Posted on Wed, 19 Sep 18
Sugar content of most yoghurt products are worryingly high, according to a survey published this week in BMJ Open. Less than 9%, and only 2% of children’s products were considered low in free or added sugars.
A survey of nearly 900 yogurt products in the U.K found that only natural/Greek yogurts met the cut-off for a "low-sugar" designation of 5 g total sugars/100 g.
Dessert yogurts contained a median of 16 g/100 g free/ added sugar, organic yogurts 13 g/100 g, and children's yogurts 11 g/100 g.
“This is concerning given both the continued increase in childhood obesity and prevalence of tooth decay among children starting school (28%),” wrote the study authors.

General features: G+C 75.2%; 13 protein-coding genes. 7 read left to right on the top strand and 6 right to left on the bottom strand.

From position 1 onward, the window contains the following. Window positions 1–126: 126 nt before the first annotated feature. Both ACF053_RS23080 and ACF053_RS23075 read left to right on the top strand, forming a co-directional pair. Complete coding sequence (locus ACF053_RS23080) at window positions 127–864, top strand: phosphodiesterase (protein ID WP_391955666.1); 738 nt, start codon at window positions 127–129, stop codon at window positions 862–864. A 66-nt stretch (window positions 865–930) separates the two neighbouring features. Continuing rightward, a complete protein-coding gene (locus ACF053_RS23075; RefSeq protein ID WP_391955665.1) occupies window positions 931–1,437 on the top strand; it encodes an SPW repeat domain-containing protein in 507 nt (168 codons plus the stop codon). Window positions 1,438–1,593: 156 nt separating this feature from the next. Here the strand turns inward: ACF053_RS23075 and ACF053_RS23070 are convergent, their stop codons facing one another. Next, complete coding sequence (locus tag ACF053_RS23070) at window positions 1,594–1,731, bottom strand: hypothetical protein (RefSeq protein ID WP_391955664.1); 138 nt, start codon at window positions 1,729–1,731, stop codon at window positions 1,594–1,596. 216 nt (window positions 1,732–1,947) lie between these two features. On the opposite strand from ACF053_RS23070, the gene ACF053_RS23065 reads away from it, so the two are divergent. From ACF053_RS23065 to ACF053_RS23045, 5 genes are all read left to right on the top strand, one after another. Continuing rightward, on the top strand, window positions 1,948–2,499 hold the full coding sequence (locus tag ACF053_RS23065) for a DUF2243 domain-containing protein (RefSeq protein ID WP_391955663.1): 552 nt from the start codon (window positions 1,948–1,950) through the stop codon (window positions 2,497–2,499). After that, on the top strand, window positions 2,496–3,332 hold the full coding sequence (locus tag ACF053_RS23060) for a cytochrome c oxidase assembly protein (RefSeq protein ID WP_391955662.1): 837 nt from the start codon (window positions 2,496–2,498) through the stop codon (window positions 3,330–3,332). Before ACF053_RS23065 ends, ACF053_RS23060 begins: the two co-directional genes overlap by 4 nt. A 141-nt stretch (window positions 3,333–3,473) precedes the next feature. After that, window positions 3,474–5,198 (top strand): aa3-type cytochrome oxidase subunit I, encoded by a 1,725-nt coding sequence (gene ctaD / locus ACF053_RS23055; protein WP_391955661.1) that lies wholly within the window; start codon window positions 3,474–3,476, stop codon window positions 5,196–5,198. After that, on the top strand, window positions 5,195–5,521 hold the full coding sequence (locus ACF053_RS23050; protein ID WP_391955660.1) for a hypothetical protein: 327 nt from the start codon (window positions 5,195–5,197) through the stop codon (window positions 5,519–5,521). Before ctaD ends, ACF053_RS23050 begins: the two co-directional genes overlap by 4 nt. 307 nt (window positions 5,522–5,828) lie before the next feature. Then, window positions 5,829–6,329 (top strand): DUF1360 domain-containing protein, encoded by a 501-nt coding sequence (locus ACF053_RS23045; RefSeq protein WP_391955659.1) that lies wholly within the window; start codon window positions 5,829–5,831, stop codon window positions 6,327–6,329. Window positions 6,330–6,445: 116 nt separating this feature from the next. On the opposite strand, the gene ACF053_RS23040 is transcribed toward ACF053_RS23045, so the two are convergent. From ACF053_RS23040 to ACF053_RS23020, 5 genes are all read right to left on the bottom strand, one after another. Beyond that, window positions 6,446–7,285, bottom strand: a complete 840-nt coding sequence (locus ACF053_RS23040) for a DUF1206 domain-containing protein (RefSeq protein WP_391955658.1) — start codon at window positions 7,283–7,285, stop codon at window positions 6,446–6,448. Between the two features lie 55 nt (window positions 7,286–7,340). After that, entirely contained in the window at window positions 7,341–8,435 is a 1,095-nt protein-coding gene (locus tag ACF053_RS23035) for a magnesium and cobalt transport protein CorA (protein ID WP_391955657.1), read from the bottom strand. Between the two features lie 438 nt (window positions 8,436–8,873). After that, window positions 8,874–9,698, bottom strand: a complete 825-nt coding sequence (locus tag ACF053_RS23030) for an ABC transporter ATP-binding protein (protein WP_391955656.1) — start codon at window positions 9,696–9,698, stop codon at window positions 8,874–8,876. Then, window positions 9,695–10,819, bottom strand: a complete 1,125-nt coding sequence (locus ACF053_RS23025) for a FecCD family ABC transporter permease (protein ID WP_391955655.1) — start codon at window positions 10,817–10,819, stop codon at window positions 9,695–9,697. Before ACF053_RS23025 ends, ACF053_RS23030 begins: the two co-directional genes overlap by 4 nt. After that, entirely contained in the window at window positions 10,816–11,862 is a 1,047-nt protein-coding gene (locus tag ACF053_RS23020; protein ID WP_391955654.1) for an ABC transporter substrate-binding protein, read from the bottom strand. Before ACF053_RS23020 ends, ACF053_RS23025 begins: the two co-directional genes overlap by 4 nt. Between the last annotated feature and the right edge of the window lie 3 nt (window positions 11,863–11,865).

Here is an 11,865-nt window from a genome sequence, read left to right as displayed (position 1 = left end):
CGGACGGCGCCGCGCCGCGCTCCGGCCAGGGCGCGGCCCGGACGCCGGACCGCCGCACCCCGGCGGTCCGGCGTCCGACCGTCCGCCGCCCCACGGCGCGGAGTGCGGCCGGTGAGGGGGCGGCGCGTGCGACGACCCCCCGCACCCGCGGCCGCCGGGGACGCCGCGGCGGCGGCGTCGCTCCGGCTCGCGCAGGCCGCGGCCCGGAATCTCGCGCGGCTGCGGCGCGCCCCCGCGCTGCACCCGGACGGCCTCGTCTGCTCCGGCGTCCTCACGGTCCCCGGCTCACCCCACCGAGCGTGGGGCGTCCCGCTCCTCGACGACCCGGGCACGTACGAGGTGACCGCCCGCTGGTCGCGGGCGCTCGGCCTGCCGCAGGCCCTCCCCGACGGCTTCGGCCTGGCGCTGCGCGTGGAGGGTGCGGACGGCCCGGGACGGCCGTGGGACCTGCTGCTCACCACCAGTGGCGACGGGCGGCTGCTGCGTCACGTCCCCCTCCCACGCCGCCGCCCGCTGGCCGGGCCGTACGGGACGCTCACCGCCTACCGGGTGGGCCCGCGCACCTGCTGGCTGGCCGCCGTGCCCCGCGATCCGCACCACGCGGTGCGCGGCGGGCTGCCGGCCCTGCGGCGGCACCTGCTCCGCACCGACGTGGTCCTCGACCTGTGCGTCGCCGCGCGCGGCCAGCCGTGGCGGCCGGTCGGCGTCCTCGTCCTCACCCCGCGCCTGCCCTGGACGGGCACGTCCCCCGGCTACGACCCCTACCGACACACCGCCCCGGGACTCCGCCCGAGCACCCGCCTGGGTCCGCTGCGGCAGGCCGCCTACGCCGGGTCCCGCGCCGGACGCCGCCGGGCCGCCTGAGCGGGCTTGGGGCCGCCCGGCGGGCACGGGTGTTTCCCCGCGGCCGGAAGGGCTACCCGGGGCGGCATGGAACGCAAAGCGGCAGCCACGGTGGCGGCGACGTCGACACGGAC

“Tooth extractions are shockingly the primary reason children aged 5–9 are admitted to hospital with general anaesthetic in the UK. Moreover, in 2015/2016 more than one in five children in Reception (ages 4–6), and one in three children in Year 6 (ages 10–12) were measured as obese or overweight in England,” they added.
"We conclude not all yogurts are as healthy as perhaps consumers perceive them and reformulation for the reduction of free sugars is warranted."
Moore JB, Horti A, Fielding BA Evaluation of the nutrient content of yogurts: a comprehensive survey of yogurt products in the major UK supermarkets. BMJ Open 2018;8:e021387. doi: 10.1136/bmjopen-2017-021387